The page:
enterprisesecuritymag

Enhanced Payment Security and Customer Experience via PSD2

By Enterprise Security Magazine | Friday, November 30, 2018

The global standards for Fintech are based on the grounds of creating a trusted and safe space for transacting in a next generation ecommerce world. Till date, there haven’t been any adequate benchmarks for the minimum security controls, which have led to significant abuses by fraudsters. Even the most trusted brands in the Fintech world have not been spared. In any new product launch, the balance of customer experience and security is critical but in several cases, fintechs have prioritized chasing user adoption and gaining customer traction. Fraudsters would continue to exploit the security gaps and as such, the balance needs to be redressed and a strong consortium approach could bring discipline to Fintech.

The standards that were in existence to manage an ecommerce merchant against fraud were loose and few. 3D Secure was a small attempt to neutralize fraud; however, it never received widespread adoption or success. This resulted in merchants frequently needing to step up their own fraud operation business units if chargebacks increased beyond management’s tolerance for financial losses. However, this era of minimum investment in controls is rapidly ending with the advent of PSD2, the European mandate to increase consumer choice, reduce costs through competition, and bringing in innovation, integration, and harmonization in the space that would inevitably be the standard for ecommerce fraud management in the future.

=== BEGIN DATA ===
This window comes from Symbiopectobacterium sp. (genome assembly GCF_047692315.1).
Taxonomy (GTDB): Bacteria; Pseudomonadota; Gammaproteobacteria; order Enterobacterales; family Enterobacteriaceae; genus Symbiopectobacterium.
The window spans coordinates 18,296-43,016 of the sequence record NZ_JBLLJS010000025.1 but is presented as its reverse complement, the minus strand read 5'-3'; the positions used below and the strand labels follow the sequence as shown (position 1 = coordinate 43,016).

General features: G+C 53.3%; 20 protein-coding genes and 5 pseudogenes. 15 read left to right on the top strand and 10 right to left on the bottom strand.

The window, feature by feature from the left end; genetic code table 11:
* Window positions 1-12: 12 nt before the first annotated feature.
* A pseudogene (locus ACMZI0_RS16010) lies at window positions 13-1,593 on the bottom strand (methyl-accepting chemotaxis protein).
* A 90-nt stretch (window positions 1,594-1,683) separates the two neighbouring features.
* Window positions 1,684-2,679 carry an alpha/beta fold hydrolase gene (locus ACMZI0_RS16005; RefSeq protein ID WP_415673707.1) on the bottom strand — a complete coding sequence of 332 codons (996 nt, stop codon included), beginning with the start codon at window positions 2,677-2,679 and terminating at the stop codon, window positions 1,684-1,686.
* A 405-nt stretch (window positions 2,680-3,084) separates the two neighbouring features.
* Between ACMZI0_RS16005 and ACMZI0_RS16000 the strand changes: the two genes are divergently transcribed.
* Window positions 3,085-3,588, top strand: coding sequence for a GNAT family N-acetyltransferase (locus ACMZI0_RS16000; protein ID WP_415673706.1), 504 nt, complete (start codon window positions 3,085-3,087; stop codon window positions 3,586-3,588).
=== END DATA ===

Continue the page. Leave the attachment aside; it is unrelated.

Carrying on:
Fraud has continued to flourish in the CNP format, with many merchants subsequently realizing that the ever growing fraud rates need to be mitigated by stronger detection and prevention controls. By instilling a universally accepted standard minimum level of controls that all businesses in Fintech must adhere to, PSD2 would bring structure and planning to investments.

This would inevitably help the Fintech industry scale new heights where merchants would need to include mandatory strong authentication, real time (automated) transaction decisions, malware detection, fraud scenario detection logic, behavioral profiling, device level analysis that may include IP and geo-location, response automation and monitoring, and reporting. By far, this is a more comprehensive structure as compared to what is associated with merchant fraud prevention, generally.

As customers continue their shift towards ecommerce, greater technology should be enabled to continue to adopt a future that enhances customer experience as well as security and PSD2 is the appropriate model to do this. Global merchants need to recognize that the security mechanisms employed in the Eurozone are not just best practices for one market but globally and when this is recognized by consumers, their expectations would align to these merchants’ authentication and fraud control.

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